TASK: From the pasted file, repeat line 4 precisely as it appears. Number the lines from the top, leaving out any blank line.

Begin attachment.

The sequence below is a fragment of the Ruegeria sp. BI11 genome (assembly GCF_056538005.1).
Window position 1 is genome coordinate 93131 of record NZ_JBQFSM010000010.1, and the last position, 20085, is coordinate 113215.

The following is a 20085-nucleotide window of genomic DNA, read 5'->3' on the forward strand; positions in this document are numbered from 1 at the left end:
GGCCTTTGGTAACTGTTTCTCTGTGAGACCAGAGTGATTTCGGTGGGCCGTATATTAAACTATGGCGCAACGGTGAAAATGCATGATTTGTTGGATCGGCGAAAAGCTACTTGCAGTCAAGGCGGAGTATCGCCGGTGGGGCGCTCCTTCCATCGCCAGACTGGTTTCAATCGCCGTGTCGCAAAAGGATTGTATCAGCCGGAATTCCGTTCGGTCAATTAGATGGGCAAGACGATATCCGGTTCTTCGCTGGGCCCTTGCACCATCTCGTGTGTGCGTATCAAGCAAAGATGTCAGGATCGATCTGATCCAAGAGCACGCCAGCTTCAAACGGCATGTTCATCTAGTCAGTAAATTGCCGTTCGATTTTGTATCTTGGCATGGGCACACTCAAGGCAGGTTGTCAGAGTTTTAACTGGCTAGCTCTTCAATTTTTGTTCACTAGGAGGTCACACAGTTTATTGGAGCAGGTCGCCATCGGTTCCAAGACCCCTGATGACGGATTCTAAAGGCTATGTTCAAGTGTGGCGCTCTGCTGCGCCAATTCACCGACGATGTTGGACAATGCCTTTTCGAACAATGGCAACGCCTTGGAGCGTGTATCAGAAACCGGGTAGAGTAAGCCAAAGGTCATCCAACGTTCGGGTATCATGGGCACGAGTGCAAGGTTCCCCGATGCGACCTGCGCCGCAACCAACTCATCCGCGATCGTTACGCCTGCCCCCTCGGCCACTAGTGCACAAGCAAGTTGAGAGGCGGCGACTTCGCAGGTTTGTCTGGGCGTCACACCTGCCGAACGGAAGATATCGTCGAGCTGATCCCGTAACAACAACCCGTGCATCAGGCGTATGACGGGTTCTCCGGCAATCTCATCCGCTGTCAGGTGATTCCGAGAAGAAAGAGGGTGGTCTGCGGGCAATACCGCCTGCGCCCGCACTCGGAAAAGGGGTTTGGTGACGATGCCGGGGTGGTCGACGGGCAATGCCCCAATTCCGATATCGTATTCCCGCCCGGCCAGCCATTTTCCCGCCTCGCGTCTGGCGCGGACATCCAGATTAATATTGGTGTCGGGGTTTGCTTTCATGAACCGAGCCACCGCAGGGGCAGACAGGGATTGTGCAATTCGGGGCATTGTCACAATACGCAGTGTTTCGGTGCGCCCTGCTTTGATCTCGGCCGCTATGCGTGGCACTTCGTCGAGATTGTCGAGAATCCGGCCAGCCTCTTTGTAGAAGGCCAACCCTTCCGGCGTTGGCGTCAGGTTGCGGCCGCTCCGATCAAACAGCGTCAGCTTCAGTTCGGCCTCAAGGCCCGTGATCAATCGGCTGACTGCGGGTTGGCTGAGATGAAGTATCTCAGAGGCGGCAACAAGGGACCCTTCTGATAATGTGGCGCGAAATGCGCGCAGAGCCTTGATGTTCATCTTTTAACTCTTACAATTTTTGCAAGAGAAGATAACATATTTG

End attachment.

GGCCTTTGGTAACTGTTTCTCTGTGAGACCAGAGTGATTTCGGTGGGCCGTATATTAAACTATGGCGCAACGGTGAAAATGCATGATTTGTTGGATCGGCGAAAAGCTACTTGCAGTCAAGGCGGAGTATCGCCGGTGGGGCGCTCCTTCCATCGCCAGACTGGTTTCAATCGCCGTGTCGCAAAAGGATTGTATCAGCCGGAATTCCGTTCGGTCAATTAGATGGGCAAGACGATATCCGGTTCTTCGCTGGGCCCTTGCACCATCTCGTGTGTGCGTATCAAGCAAAGATGTCAGGATCGATCTGATCCAAGAGCACGCCAGCTTCAAACGGCATGTTCATCTAGTCAGTAAATTGCCGTTCGATTTTGTATCTTGGCATGGGCACACTCAAGGCAGGTTGTCAGAGTTTTAACTGGCTAGCTCTTCAATTTTTGTTCACTAGGAGGTCACACAGTTTATTGGAGCAGGTCGCCATCGGTTCCAAGACCCCTGATGACGGATTCTAAAGGCTATGTTCAAGTGTGGCGCTCTGCTGCGCCAATTCACCGACGATGTTGGACAATGCCTTTTCGAACAATGGCAACGCCTTGGAGCGTGTATCAGAAACCGGGTAGAGTAAGCCAAAGGTCATCCAACGTTCGGGTATCATGGGCACGAGTGCAAGGTTCCCCGATGCGACCTGCGCCGCAACCAACTCATCCGCGATCGTTACGCCTGCCCCCTCGGCCACTAGTGCACAAGCAAGTTGAGAGGCGGCGACTTCGCAGGTTTGTCTGGGCGTCACACCTGCCGAACGGAAGATATCGTCGAGCTGATCCCGTAACAACAACCCGTGCATCAGGCGTATGACGGGTTCTCCGGCAATCTCATCCGCTGTCAGGTGATTCCGAGAAGAAAGAGGGTGGTCTGCGGGCAATACCGCCTGCGCCCGCACTCGGAAAAGGGGTTTGGTGACGATGCCGGGGTGGTCGACGGGCAATGCCCCAATTCCGATATCGTATTCCCGCCCGGCCAGCCATTTTCCCGCCTCGCGTCTGGCGCGGACATCCAGATTAATATTGGTGTCGGGGTTTGCTTTCATGAACCGAGCCACCGCAGGGGCAGACAGGGATTGTGCAATTCGGGGCATTGTCACAATACGCAGTGTTTCGGTGCGCCCTGCTTTGATCTCGGCCGCTATGCGTGGCACTTCGTCGAGATTGTCGAGAATCCGGCCAGCCTCTTTGTAGAAGGCCAACCCTTCCGGCGTTGGCGTCAGGTTGCGGCCGCTCCGATCAAACAGCGTCAGCTTCAGTTCGGCCTCAAGGCCCGTGATCAATCGGCTGACTGCGGGTTGGCTGAGATGAAGTATCTCAGAGGCGGCAACAAGGGACCCTTCTGATAATGTGGCGCGAAATGCGCGCAGAGCCTTGATGTTCATCTTTTAACTCTTACAATTTTTGCAAGAGAAGATAACATATTTG